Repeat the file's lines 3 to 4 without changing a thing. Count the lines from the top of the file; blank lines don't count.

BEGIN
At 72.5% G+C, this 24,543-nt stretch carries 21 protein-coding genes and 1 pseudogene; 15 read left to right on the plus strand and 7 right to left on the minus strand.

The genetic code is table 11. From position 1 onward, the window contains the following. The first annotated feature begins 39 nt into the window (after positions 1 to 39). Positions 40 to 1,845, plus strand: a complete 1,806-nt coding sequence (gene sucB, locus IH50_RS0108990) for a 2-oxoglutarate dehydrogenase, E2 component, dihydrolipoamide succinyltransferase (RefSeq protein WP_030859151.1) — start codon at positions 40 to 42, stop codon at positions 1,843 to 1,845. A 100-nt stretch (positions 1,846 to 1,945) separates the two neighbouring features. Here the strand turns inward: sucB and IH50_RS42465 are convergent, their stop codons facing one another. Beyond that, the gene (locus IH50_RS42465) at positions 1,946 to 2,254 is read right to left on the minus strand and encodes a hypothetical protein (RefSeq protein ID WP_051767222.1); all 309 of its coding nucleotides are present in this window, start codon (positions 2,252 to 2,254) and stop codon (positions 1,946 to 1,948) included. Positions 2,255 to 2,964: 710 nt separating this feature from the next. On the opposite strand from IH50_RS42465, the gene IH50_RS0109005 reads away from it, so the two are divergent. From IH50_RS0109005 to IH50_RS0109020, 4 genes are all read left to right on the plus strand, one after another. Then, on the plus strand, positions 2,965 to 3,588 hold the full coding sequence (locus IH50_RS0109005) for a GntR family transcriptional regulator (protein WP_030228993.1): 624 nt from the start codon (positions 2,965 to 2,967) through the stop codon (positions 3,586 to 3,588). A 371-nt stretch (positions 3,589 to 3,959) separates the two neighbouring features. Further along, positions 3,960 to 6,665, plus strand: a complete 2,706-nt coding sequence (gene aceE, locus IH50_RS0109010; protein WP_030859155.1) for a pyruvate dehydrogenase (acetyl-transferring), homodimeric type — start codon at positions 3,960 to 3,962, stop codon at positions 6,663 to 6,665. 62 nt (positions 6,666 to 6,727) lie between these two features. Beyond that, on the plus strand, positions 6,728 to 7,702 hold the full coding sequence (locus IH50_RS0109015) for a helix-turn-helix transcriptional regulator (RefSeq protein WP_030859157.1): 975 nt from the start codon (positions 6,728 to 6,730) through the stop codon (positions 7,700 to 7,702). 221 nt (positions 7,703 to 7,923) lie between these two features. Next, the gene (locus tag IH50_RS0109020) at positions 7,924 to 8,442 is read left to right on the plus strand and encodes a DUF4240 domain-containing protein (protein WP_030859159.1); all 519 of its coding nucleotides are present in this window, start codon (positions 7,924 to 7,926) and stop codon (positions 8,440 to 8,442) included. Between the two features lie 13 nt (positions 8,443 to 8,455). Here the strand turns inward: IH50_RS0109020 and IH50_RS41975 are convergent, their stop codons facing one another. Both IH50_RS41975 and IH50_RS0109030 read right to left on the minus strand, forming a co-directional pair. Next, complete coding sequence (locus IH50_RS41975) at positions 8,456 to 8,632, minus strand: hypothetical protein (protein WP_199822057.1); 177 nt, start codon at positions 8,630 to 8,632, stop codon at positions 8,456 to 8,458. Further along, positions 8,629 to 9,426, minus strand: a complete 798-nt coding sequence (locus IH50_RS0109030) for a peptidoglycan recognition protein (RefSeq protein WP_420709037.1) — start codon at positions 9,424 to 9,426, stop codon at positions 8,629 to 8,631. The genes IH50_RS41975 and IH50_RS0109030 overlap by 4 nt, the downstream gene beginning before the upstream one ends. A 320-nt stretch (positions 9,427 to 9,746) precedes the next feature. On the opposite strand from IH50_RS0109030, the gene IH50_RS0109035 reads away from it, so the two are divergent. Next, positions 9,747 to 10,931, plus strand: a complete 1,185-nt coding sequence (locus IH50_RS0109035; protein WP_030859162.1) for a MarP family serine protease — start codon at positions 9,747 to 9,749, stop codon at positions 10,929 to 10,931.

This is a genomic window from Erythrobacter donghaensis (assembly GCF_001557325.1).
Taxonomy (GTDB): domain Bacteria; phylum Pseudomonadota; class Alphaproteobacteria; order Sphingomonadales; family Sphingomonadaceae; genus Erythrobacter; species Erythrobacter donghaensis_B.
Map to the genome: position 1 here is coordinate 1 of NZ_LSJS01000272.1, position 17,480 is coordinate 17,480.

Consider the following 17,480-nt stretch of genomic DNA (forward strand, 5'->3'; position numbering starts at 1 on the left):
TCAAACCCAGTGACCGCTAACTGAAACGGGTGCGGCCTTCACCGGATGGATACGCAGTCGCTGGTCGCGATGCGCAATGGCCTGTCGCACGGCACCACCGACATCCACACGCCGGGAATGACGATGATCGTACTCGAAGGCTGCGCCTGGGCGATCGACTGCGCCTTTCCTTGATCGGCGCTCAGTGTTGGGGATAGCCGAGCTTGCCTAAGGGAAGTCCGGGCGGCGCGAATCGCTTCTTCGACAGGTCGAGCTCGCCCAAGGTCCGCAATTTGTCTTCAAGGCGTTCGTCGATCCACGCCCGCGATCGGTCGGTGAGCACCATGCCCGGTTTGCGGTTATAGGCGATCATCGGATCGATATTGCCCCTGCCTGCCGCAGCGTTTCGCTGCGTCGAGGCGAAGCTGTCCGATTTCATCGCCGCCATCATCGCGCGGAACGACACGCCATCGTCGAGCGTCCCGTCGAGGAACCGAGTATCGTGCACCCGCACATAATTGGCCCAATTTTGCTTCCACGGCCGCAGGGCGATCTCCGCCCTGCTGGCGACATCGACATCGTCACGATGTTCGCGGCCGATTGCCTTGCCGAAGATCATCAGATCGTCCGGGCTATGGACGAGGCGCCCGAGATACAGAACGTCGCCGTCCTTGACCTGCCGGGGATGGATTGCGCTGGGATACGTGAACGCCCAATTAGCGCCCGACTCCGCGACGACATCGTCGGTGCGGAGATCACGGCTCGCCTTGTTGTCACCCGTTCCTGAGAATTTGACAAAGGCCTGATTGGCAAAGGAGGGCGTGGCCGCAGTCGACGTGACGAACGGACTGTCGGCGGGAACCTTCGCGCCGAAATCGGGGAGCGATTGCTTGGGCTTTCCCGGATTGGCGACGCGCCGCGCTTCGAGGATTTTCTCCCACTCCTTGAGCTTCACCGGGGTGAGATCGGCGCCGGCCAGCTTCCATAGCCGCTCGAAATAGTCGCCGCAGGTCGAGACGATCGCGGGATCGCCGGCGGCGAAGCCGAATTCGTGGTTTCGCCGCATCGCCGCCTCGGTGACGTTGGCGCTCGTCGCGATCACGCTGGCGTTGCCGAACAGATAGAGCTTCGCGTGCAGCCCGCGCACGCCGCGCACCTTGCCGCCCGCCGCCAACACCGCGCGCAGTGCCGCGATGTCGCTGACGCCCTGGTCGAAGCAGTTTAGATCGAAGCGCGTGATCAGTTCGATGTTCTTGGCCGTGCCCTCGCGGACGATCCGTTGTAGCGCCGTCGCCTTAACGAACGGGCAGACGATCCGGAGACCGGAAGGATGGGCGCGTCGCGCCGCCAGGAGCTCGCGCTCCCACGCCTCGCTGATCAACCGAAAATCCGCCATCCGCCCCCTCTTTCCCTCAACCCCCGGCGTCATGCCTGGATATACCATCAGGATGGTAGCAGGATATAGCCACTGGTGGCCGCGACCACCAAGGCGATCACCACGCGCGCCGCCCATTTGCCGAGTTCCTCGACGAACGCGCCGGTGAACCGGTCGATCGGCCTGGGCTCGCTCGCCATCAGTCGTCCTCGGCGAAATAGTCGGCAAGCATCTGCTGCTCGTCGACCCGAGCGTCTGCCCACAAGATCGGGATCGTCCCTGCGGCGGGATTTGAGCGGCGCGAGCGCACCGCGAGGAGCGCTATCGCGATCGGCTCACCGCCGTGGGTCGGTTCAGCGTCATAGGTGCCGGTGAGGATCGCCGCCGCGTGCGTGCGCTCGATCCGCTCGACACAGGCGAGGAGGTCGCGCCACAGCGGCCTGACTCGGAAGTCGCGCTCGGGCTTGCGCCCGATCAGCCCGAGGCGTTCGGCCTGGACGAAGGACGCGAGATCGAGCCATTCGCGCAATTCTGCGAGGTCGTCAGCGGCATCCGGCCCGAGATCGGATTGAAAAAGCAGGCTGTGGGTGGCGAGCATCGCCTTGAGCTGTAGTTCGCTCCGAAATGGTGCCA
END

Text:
This is a genomic window from Erythrobacter donghaensis (assembly GCF_001557325.1).
Taxonomy (GTDB): domain Bacteria; phylum Pseudomonadota; class Alphaproteobacteria; order Sphingomonadales; family Sphingomonadaceae; genus Erythrobacter; species Erythrobacter donghaensis_B.